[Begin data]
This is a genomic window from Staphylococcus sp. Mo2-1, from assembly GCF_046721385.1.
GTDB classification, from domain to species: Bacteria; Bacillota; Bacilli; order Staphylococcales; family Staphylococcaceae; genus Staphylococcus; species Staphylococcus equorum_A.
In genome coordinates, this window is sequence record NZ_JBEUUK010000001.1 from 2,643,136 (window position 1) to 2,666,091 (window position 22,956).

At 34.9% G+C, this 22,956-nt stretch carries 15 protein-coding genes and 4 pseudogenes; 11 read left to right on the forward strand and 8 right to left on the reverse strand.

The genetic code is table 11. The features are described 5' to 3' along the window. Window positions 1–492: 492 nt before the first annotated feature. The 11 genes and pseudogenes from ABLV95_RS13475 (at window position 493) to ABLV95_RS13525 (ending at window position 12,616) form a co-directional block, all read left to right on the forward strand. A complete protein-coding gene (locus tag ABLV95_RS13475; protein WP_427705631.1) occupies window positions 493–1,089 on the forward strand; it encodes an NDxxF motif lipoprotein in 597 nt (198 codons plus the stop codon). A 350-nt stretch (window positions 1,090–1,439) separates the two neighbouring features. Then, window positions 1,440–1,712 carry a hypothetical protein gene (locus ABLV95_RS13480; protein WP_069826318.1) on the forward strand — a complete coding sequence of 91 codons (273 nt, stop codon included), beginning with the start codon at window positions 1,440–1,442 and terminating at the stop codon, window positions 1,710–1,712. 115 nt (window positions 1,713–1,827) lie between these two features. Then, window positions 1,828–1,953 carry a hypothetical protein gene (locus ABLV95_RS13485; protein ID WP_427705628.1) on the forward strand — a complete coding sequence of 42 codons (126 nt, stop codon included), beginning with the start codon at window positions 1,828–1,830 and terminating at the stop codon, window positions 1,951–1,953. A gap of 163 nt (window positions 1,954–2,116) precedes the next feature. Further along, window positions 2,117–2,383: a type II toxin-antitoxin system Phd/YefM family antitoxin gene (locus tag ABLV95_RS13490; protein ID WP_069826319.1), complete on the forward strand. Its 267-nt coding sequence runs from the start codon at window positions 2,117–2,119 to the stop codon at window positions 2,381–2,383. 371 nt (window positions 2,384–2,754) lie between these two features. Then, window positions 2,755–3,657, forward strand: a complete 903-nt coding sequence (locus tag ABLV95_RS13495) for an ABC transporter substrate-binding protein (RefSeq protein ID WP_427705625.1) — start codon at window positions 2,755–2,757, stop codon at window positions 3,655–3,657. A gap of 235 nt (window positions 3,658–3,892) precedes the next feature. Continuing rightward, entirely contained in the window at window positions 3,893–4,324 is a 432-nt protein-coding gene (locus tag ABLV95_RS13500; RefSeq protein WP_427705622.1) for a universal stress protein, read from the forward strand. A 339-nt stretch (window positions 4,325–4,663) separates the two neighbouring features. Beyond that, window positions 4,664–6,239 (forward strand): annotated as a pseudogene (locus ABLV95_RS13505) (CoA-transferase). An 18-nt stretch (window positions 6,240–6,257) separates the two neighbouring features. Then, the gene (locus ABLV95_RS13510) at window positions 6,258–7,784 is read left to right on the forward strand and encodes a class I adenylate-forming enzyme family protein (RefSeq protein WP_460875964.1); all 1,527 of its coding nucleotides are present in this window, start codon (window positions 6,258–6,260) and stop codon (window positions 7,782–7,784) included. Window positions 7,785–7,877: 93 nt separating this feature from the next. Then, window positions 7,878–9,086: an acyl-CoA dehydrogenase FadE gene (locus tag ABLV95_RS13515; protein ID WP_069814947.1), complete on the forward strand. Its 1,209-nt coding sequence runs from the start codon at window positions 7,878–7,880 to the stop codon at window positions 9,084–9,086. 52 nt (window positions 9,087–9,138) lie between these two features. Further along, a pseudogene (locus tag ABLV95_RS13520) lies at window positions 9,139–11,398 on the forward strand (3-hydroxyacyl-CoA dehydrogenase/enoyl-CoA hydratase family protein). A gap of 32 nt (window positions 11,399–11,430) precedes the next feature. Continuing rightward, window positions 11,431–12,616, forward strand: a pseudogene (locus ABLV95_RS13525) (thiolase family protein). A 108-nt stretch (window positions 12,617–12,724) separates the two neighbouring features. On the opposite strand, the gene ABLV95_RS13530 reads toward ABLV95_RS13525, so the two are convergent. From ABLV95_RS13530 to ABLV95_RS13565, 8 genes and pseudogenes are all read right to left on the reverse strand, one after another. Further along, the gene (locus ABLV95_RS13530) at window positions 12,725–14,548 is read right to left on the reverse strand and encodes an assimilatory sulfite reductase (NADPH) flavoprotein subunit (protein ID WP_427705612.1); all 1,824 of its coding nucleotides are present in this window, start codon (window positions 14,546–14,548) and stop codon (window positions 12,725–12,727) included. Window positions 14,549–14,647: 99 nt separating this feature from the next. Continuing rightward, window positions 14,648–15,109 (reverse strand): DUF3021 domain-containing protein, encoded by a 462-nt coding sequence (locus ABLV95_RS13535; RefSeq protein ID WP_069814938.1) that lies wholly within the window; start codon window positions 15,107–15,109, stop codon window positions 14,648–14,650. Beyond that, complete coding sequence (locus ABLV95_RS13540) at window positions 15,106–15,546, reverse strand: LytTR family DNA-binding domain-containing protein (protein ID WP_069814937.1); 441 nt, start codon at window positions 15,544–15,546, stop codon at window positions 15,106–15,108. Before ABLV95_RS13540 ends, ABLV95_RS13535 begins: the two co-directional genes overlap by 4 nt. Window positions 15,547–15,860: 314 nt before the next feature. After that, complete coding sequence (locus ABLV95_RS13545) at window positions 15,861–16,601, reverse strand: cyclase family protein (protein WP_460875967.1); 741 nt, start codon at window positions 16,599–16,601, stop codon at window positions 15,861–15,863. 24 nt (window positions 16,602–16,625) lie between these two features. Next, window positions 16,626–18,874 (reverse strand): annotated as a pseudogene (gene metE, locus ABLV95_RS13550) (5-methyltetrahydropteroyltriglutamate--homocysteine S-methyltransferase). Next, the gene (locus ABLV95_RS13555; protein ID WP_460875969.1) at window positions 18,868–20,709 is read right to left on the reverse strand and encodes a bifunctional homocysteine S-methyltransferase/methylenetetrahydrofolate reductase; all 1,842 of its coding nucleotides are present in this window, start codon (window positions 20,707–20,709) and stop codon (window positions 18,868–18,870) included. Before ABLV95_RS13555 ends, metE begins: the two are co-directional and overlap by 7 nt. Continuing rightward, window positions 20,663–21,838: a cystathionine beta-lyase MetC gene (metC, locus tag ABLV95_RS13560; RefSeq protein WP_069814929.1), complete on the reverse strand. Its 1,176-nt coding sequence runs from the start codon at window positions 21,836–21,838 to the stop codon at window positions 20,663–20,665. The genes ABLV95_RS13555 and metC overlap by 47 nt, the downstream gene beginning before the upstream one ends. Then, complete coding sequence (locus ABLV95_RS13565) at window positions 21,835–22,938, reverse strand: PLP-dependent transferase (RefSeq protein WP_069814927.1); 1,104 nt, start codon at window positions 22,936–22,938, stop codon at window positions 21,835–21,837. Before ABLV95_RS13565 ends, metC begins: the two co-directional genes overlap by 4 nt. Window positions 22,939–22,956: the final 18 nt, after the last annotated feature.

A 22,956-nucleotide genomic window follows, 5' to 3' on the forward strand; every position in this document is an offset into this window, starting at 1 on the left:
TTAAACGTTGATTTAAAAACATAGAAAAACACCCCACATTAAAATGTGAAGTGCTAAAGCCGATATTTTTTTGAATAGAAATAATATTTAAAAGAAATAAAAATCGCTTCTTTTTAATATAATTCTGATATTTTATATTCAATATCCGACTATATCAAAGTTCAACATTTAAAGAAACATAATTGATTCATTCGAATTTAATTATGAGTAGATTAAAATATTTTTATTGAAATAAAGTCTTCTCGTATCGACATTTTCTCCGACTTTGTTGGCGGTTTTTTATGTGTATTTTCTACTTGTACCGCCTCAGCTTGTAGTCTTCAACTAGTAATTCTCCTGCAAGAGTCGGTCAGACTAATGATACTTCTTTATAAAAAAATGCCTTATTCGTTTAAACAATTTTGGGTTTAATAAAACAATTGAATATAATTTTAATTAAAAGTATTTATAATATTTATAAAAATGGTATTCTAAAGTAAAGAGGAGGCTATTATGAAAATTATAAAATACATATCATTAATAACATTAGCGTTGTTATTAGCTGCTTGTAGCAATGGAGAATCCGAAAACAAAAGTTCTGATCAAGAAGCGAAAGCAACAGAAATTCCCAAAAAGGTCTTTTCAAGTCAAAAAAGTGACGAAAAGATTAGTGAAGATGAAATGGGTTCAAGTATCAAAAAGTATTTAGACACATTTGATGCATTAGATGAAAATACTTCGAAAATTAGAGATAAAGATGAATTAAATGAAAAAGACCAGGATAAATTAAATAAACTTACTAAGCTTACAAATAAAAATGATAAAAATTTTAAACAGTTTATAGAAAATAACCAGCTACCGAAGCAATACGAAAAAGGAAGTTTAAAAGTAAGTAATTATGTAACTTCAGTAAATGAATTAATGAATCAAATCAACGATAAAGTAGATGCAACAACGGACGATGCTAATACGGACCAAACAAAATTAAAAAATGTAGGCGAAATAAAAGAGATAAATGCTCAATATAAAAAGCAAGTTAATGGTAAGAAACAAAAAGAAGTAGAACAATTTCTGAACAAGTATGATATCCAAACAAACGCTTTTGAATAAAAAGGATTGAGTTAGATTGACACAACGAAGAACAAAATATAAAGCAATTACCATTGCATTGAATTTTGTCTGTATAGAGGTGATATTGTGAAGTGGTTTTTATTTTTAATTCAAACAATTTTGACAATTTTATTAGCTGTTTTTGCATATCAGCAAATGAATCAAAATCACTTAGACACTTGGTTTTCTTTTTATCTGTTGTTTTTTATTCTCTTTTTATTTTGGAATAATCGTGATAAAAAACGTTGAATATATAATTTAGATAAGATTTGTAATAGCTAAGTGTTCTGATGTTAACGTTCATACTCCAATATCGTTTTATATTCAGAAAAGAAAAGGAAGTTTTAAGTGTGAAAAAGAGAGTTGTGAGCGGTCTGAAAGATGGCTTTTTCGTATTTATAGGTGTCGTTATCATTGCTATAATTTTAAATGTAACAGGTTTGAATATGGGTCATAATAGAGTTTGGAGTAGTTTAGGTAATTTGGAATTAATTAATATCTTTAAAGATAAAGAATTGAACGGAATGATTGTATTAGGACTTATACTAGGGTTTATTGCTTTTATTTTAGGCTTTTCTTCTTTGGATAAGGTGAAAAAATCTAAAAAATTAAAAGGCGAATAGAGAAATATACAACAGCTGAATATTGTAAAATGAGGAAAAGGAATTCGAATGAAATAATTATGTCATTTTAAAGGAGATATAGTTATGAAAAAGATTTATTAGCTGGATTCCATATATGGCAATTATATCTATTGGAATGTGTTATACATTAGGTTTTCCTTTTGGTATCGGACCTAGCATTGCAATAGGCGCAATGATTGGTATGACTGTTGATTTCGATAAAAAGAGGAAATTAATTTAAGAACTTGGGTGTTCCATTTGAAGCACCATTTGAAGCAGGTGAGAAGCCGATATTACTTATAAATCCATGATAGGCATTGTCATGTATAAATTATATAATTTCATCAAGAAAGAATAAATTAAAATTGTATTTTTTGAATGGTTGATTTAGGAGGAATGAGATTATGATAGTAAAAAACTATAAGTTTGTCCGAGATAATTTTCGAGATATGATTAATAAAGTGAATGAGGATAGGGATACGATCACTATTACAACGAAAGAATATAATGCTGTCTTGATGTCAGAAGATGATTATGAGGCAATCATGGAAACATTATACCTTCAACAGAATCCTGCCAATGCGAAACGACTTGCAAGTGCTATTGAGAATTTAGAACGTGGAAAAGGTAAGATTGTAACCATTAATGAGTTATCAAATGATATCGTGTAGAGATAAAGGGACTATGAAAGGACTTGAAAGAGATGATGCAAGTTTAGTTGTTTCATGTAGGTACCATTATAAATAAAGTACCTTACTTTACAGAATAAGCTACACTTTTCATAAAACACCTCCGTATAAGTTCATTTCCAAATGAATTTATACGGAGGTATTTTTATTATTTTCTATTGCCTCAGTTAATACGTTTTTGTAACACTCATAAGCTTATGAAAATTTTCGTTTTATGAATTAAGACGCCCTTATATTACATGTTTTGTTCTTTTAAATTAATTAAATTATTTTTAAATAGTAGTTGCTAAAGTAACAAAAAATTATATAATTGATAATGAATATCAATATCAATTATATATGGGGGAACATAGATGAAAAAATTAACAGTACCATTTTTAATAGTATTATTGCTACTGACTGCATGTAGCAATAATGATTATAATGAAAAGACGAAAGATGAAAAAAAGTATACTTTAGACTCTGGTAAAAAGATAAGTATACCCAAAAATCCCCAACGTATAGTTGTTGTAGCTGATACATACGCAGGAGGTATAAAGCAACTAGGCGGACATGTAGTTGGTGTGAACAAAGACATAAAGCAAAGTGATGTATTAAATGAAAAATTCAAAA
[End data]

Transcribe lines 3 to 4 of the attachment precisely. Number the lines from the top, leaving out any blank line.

In genome coordinates, this window is sequence record NZ_JBEUUK010000001.1 from 2,643,136 (window position 1) to 2,666,091 (window position 22,956).

At 34.9% G+C, this 22,956-nt stretch carries 15 protein-coding genes and 4 pseudogenes; 11 read left to right on the forward strand and 8 right to left on the reverse strand.